This is the line Boots seem to have taken over Vixen.

And at last the software shops won’t be incurring the wrath of a flock of fatherly Mr Angries from Purley. Of course, they’ll be doing a page 3 Luvly out of a job -but, as they say, that’s another ball game.

Be honest — the first thing you think of on seeing a Vixen ad isn’t Corinne Russell’s brain! — Kati Hamza

There’s nothing wrong with flesh. The naked body is just as beautiful and just as worthy of respect as one covered up with clothes.

The more extreme members of the procensorship lobby might not agree. Their argument reaches right back to the Old Testament: when Adam and Eve ate the apple from the Tree Of Knowledge they covered up their genitals with fig leaves.

So, the supporters of censorship argue, a naked human being, male or female, should only be featured in TV programmes, films and computer games under special circumstances — and certainly not before 9pm!

Fortunately, in our enlightened society, extreme censorship isn’t gaining a foothold. In Britain, the system is fairly low-key and moves to change it are met by controversy. Freedom of the press is valued as a vital democratic right.

After all, a democratic government insists ‘on equal rights and privileges for all’. Working on the principle that everyone has a right to vote, it assumes that everyone is prepared to accept personal responsibility.

According to the law, that responsibility doesn’t come until you’re 18. At 18 you can vote, buy a drink in a pub, visit porn shops and read girlie magazines to your heart’s content.

But polls in CRASH and ZZAP! 64 have shown that most people who play computer games — and could be subjected to potentially sexist advertising by software houses — are under 18.

The publishers, advertisers and retailers are all adults, so they should have some responsibility to the underage consumers of their products. That’s not to say that young people are idiots or can’t think for themselves, but that because they are not yet set in their ways they tend to be more receptive to the influences around them.


When it comes to the portrayal of women, a lot of the influences are negative. It’s true that male/female stereotypes are dying out: women are no longer expected to be housewives while their men bring home the bacon, girls have the right to exactly the same education as boys, and employers are forced by law to give women and men the same pay for the same jobs.

These are huge steps in the right direction, but you only have to look around you to see that sexist conditioning still prevails.

In school, more boys take science subjects than girls. In certain areas of business, it’s far more difficult for a woman to progress than a man (though the reverse is also true). More women than men are subjected to sexual harassment at work.

From infancy onward, women are given the impression that they are the weaker sex. It’s considered more appropriate that a girl should back down in an argument; boys are taught to be aggressive.

You’ll often hear children of both sexes say that their mother is ‘only a housewife’.

A promiscuous man is more socially acceptable than a established promiscuous woman: he’s branded a playboy, she a slag.

These prejudices aren’t always blatantly expressed, but their influence is subtle and runs deep. If you’ve lived in a society all your life, you tend to absorb its general opinions without necessarily questioning them. Our earliest experiences and impressions are the most deep-rooted and they’re pretty hard to shake off.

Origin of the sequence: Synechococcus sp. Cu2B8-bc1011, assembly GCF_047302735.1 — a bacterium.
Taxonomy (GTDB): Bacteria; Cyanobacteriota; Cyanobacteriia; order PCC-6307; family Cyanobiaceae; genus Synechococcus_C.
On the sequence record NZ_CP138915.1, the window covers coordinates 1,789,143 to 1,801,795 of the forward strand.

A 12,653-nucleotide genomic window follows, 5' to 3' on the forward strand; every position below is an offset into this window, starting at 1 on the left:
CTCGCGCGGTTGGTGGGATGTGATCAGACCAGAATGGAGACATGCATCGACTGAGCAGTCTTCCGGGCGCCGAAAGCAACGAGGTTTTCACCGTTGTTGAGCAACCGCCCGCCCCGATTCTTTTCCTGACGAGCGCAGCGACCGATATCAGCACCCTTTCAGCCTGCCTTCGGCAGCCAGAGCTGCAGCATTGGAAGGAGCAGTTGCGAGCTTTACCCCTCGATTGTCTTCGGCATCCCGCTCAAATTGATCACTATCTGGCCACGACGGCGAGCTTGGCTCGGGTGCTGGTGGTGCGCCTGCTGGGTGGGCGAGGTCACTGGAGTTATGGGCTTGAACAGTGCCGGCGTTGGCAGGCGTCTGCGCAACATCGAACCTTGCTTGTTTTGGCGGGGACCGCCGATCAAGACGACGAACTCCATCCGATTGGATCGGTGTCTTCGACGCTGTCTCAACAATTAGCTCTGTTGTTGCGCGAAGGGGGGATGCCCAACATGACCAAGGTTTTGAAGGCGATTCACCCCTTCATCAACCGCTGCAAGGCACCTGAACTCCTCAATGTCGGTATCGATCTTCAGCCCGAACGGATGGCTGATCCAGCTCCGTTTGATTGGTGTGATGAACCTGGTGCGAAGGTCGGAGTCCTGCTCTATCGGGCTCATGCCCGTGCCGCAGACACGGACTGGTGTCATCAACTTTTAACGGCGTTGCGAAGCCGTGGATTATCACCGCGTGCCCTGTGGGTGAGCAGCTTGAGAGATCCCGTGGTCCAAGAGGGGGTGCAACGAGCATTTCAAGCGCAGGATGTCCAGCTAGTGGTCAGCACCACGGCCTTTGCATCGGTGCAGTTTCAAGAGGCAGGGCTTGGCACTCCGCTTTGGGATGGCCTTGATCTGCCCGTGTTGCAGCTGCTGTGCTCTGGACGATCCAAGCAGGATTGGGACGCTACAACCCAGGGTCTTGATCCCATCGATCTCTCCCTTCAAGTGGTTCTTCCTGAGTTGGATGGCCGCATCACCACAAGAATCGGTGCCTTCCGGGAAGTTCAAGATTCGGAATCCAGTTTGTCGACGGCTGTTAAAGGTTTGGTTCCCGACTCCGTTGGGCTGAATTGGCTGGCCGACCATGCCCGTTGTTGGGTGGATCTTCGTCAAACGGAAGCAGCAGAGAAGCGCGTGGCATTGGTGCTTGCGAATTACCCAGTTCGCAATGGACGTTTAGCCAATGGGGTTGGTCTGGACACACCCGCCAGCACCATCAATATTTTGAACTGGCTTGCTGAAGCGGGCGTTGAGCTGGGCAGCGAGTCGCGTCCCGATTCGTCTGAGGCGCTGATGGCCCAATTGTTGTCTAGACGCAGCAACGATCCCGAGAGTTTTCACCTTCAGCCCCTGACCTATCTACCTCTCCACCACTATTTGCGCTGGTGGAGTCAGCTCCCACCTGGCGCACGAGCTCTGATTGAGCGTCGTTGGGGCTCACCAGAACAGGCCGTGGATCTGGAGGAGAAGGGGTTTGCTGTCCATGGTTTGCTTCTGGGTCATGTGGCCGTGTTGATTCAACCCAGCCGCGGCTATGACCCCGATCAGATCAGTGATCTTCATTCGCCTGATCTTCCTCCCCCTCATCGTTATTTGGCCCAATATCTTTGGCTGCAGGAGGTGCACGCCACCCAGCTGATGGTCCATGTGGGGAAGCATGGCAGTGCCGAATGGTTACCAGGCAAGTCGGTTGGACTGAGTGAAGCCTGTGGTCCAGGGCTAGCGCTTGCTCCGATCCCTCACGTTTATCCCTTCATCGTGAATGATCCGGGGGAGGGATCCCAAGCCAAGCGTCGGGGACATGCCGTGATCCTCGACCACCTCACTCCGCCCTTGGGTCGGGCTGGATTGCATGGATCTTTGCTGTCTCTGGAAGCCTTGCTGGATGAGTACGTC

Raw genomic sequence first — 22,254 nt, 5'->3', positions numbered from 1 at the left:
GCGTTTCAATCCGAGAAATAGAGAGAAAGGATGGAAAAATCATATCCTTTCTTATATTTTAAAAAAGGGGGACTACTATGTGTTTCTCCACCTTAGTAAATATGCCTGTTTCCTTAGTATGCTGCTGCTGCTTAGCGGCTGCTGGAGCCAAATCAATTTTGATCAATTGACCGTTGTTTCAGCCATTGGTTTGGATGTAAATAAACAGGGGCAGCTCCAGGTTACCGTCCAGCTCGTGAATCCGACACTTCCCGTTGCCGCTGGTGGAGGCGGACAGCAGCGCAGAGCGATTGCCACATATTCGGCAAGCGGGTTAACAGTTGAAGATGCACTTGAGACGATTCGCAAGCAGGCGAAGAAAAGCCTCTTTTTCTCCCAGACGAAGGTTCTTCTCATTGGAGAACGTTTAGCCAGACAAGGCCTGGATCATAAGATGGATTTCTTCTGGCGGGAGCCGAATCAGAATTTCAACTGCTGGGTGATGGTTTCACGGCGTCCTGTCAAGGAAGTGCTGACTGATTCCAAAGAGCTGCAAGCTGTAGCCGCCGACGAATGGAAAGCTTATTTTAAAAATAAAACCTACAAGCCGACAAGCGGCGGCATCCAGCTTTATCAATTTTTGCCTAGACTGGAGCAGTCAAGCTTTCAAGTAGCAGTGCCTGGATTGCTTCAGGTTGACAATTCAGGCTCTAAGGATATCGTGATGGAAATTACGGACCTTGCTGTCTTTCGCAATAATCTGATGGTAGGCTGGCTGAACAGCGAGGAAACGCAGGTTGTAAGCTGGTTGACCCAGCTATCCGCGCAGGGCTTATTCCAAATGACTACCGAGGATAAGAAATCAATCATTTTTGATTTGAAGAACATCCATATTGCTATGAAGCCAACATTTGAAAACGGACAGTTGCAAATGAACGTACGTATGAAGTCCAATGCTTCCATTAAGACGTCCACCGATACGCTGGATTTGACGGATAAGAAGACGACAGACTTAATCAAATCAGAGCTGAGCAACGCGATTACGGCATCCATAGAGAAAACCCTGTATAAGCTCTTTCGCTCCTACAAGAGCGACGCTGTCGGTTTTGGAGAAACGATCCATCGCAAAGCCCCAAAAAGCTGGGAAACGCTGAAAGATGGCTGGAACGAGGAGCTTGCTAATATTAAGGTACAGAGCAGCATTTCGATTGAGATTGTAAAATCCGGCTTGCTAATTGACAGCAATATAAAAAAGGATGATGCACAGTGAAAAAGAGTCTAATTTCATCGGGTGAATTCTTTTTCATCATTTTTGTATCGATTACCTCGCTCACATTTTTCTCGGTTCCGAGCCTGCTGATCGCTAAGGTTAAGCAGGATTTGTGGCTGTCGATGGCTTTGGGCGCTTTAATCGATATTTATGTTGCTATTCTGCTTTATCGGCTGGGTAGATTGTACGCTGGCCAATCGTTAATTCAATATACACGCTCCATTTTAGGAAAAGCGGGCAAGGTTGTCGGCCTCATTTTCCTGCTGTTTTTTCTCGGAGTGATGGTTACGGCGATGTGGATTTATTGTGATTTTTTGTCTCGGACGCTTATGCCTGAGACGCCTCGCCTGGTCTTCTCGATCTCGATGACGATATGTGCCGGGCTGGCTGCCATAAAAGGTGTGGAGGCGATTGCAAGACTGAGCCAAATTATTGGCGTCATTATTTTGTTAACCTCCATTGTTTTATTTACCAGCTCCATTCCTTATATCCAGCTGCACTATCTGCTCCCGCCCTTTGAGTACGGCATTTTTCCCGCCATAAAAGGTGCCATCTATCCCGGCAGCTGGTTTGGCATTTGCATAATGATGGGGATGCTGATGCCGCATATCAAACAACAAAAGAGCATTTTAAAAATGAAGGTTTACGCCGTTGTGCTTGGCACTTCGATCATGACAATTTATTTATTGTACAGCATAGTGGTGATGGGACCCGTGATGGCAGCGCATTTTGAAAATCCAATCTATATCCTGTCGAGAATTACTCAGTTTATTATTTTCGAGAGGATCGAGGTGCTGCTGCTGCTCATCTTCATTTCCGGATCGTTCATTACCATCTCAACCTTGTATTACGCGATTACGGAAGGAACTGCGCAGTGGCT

If you’re a 14-year-old boy and you own a computer, you could be playing games for up to five hours a day. The presentation of women in many of these games and the advertising associated with them is hardly flattering. Barbarian had to rescue a pretty pathetic Princess Mariana, and the victim of Mermaid Madness couldn’t get away from his beloved quick enough because she was so ugly!

The advertising for these sort games relies heavily on scantily-clad females — who don’t always feature very much in the game — chosen only for their sexual appeal. More often than not, the image they create is totally irrelevant to the product.

Again, it’s not the bodies themselves which are unacceptable but the way in which they’re portrayed. The implication is that there’s nothing more to women than bodies and that all they’re there for is sex.

Be honest — the first thing you think of on seeing a Vixen ad isn’t Corinne Russell’s brain, is it?

Nobody’s arguing that a sexist poster is going to make you treat every woman with disrespect, merely that the way in which it portrays women serves to subtly reinforce sexist attitudes which still prevail.

Working on the democratic principle that everyone has the ability to make up their own mind, we like to impose as little organised censorship as possible. Effectively the moral burden is transferred to the individual. The individuals in this case are the directors and employees of the software companies, the publishers and the retailers.

Already there have been some changes. A few games let you choose between a male and a female character: after the controversy over Barbarian, Palace’s Barbarian II features Mariana in an equal rather than a subjugated role. Boots have refused to sell Martech’s Vixen with the provocative picture on the cover.

Without intervention from any organised body, the moral burden is transferred to the individuals responsible enough to deal with It. Boots have already shown that they’re prepared to accept that responsibility; it remains to be seen whether other companies will follow suit.